My Perceptions on Aging and Older Persons

Aging, in my opinion, is both a biological and psychosocial process involving all human beings from birth to death. Like dating rocks and fossils, we can track how old we are through the examination of our own sacred temples, our bodies. Enveloped with the normal processes of the body is our innate (or not) tendency to “act according to our age”.

They say there’s a fine line between the concepts “aging” and “maturity” that keeps them separated from each other. Aging, for some, is simply a process involving the biological changes in the body while maturity entails the strict staging of socially-accepted behavior or norm. But, I stand by the idea that these two concepts can be merged. I believe that people who age will eventually mature no matter how, no matter when. I basically do not have any issues with aging. Life follows a cycle and that this cycle has this concept of “aging” incorporated in it. Why do I say so? Everyone is aging and this is the natural course of life. We cannot stop it nor prevent it.

Aging, more often than not, is a concept that has a negative connotation. I believe this connotation is highly cultural. Cultural in a sense that one’s perception towards “aging” is very much influenced and determined by the culture, environment, and type of society he/she belongs to.

A study by Löckenhoff et. al. (2009) showed that there exists a variance among perceptions of aging among college students across different cultures. However, the study noted that there is a “widespread cross-cultural consensus regarding the direction of aging trajectories in different characteristics (e.g. consistent increases in wisdom versus consistent decreases in the ability to perform everyday tasks).” This leads us to the conclusion that diverse cultures have a cohesive perception towards aging and older persons. What differs, perhaps, is the way these perceptions affect the way we look, communicate, and live with the aging population.
I grew up in a typical Filipino family. Our grandparents live with us in the same house. This has provided enough opportunity for us to interact with each other. I had a firsthand experience of how it is to live and deal with older persons. These experiences somehow influenced my perceptions towards aging and the older persons.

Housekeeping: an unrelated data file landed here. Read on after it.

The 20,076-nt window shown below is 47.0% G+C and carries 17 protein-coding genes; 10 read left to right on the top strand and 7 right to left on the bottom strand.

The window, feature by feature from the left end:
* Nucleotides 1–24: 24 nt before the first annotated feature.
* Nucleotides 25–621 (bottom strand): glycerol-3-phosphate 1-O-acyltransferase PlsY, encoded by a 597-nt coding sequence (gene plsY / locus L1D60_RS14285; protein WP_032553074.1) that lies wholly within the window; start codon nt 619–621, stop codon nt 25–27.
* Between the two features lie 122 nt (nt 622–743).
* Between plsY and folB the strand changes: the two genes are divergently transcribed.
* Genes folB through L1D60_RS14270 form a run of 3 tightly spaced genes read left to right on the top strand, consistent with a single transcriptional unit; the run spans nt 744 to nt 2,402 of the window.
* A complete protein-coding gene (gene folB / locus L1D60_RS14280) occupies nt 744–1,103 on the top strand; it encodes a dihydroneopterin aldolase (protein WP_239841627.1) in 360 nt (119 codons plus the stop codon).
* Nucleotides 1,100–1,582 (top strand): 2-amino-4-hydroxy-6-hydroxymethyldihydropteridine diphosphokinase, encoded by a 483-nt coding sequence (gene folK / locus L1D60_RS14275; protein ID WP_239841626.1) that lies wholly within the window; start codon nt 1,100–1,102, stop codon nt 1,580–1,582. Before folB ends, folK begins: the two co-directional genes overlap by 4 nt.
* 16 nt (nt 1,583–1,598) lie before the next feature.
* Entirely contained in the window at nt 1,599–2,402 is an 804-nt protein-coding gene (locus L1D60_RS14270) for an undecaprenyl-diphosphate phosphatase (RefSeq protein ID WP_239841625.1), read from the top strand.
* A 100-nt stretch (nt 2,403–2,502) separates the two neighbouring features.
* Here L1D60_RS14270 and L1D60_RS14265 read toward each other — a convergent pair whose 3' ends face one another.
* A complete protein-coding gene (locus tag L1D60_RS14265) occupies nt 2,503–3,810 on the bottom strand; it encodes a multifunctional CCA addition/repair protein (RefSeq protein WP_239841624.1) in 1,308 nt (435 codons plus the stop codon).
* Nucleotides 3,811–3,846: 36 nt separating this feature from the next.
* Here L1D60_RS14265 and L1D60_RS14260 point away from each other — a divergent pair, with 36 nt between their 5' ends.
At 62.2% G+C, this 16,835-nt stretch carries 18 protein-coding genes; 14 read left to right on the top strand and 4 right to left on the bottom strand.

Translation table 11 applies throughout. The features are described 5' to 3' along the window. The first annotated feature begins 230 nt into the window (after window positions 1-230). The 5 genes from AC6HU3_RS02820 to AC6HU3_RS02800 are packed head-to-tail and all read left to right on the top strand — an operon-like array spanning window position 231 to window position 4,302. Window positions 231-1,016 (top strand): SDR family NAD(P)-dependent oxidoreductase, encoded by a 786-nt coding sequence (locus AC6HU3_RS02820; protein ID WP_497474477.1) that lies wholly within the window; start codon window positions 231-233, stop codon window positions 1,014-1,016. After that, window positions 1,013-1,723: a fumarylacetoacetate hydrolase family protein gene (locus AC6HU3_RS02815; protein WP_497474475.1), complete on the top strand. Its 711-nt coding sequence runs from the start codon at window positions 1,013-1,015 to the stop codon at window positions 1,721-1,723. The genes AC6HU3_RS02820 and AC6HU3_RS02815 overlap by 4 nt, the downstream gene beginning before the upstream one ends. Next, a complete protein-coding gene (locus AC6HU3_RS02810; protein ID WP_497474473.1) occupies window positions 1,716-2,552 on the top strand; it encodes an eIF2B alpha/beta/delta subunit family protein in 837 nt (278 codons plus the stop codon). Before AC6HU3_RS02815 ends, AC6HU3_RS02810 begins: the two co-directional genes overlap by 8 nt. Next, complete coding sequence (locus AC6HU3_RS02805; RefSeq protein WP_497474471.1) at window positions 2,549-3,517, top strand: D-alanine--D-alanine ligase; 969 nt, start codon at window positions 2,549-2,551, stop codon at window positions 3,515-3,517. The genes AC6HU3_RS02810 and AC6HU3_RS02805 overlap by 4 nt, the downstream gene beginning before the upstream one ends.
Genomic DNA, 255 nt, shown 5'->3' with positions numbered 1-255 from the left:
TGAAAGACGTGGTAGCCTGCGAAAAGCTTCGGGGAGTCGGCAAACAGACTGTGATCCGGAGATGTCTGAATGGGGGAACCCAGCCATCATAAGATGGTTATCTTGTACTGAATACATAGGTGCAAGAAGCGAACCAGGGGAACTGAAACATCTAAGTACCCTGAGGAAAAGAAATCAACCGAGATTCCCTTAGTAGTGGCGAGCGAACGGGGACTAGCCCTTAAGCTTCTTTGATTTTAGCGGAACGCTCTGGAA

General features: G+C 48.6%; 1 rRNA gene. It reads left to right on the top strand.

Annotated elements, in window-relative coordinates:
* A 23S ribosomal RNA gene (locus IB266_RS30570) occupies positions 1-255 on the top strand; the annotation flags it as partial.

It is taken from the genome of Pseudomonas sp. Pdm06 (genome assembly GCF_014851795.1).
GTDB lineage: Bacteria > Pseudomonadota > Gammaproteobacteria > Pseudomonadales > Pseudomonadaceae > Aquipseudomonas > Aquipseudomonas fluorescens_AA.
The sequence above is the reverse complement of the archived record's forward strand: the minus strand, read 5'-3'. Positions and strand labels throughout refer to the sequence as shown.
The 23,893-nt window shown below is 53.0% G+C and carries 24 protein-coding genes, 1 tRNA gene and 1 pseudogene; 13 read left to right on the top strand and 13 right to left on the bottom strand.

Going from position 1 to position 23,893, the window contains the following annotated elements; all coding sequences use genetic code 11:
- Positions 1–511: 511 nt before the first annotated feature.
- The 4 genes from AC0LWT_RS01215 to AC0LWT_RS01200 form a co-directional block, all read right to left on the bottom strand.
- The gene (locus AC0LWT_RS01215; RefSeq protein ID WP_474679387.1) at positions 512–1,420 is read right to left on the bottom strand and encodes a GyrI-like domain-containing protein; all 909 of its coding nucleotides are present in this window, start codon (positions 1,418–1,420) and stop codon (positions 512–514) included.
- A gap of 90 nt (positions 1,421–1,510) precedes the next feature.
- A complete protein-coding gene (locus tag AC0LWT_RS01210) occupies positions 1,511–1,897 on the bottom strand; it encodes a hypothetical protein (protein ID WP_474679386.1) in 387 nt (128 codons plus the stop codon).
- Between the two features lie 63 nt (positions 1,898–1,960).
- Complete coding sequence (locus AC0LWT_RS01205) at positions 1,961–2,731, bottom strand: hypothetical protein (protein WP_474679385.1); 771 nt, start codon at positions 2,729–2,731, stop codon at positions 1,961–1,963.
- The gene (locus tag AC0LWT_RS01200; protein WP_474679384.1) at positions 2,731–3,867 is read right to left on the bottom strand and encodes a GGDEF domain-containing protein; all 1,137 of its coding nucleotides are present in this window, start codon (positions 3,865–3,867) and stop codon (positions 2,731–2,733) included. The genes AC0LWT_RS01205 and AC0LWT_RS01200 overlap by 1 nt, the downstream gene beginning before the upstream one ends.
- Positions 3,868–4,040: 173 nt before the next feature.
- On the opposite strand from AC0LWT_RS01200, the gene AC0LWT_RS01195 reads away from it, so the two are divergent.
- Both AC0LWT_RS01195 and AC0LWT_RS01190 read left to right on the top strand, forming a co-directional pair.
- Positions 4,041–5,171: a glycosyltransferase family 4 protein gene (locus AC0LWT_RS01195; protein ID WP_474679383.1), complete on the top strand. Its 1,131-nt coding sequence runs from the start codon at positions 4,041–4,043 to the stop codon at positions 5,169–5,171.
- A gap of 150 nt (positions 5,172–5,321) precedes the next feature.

It is not difficult to notice physical and psychosocial changes happening in older persons. I have observed that my lola began to experience slight loss in hearing and that we need to repeat all over, in a louder voice, the instructions given. Aside from that, I have not encountered other difficulties. This only proves that anyone has the probability of experiencing the same changes that occur usually among our older persons.

Filipino culture dictates that the older you are, the wiser you get. This is absolutely why we regard the older person’s decisions and opinion correct and of great value. Furthermore, we, Filipinos, believe that older persons have more experiences and these give them the right and privilege to decide on behalf of the family, organization, or group they belong to. This is what I believed when I was young. On one hand, this is not true all the time. Some older persons experience the complete opposite.

Why have concerned groups kept on lobbying for additional benefits for the older persons? Why do they have discounts? Why do local government units allot a part of their budget for the older persons alone? Why do we put much emphasis on keeping their Quality of Life (QOL) higher than usual? Other than the fact that we want to give back, I think it is because we consider them as vulnerable individuals based from their biologically-determined capabilities. This is an unsubstantiated insight.

Like any other age groups, older persons have their own set of strengths and weaknesses. They have their own ways of adapting to different changes in life. The point here is that the older persons need not to be considered a separate entity from the rest. They should be treated and viewed as individuals at the same level and that physical/biological changes do not make them less humans. However, I still deem it necessary for them to receive special attention when it comes to health like other vulnerable populations (e.g. infants, pregnant women).

To sum up, I believe that older persons may have more when it comes to knowledge and experience. But, this does not mean that they need to be superior to anybody else all the time. Lastly, I also believe that biological/physical (and maybe even psychosocial) changes do not, in any way, make them inferior to any other being.#

Löckenhoff et. al. Perceptions of Aging Across 26 Cultures and their Culture-level Associate. 3 September 2010. Psychology and Aging. Volume 24 Issue 4 Retrieved from on November 14, 2013


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